The president said the government's stance was in line with his.
Duda said he saw no reason why he could not address the forum given the fact that the floor was offered to the presidents of Russia, Germany and France, as well as representatives of Great Britain and the United States, while the event would mark the 75th anniversary of the liberation of Auschwitz, a death camp that Nazi Germany built and operated on occupied Polish territory.
According to Duda, the lack of a Polish voice during the conference was "falsification of history."
Duda also expressed concern about Russian President Vladimir Putin's recent accusations that Poland was complicit in the outbreak of World War II, a claim that caused outrage in Poland and met with protests from a range of countries, including ambassadors of Germany, Great Britain, the United States and Israel, as well as Polish officials and Poland's Jewish community.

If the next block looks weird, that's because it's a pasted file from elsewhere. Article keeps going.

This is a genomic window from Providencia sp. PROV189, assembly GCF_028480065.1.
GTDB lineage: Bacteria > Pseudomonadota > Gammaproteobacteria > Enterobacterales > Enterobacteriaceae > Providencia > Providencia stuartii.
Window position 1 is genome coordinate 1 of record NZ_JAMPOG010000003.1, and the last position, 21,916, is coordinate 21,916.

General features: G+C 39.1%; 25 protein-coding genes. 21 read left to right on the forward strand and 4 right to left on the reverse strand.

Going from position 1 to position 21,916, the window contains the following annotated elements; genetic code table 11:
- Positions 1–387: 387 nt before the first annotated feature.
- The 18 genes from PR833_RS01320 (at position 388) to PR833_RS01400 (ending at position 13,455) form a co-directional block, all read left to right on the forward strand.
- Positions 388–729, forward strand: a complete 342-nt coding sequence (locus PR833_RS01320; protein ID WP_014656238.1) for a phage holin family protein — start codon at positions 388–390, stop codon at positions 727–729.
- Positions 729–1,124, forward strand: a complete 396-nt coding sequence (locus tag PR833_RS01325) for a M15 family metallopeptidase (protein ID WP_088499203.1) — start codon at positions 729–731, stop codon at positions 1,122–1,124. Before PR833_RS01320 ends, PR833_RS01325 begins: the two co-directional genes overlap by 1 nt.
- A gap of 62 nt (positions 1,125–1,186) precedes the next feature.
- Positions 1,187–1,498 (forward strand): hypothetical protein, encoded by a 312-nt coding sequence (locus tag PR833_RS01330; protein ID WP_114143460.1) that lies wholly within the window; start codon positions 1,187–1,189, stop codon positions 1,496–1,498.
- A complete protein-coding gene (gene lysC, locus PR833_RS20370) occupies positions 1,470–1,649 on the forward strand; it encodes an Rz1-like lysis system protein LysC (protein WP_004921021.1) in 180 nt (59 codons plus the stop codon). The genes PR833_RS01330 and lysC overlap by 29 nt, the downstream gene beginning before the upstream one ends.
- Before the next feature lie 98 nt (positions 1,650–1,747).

If Putin chose to follow up on his rhetoric, Poland would have no possibility to react to his words.
The Polish president also said that January 27, International Holocaust Remembrance Day, is the most important date in commemorating Holocaust victims. Poland will hold official ceremonies marking the day on the site of the former Nazi German death camp Auschwitz.
The event will bring together Holocaust survivors and heads of state and government from around the world, Duda said, adding that tributes will also be paid to Red Army soldiers who fought to liberate the camp. "It is a great sacrifice by the Russian nation and the nations of the former Soviet Union," he said.
The Yad Vashem forum, titled "Remembering the Holocaust, Fighting Antisemitism," is organised by the World Holocaust Forum Foundation in cooperation with Yad Vashem, under the auspices of the Israeli president.
Nazi Germany established the Auschwitz camp in 1940, initially for the imprisonment of Poles. Auschwitz II-Birkenau was established two years later and became the main site for the mass extermination of Jews. There was also a network of sub-camps in the complex. The Germans killed at least 1.1 million people at Auschwitz, mainly Jews, but also Poles, Roma and Soviet prisoners of war.
Auschwitz was liberated by the Red Army on January 27, 1945. In 1947, the former camp was declared a national memorial site. (PAP)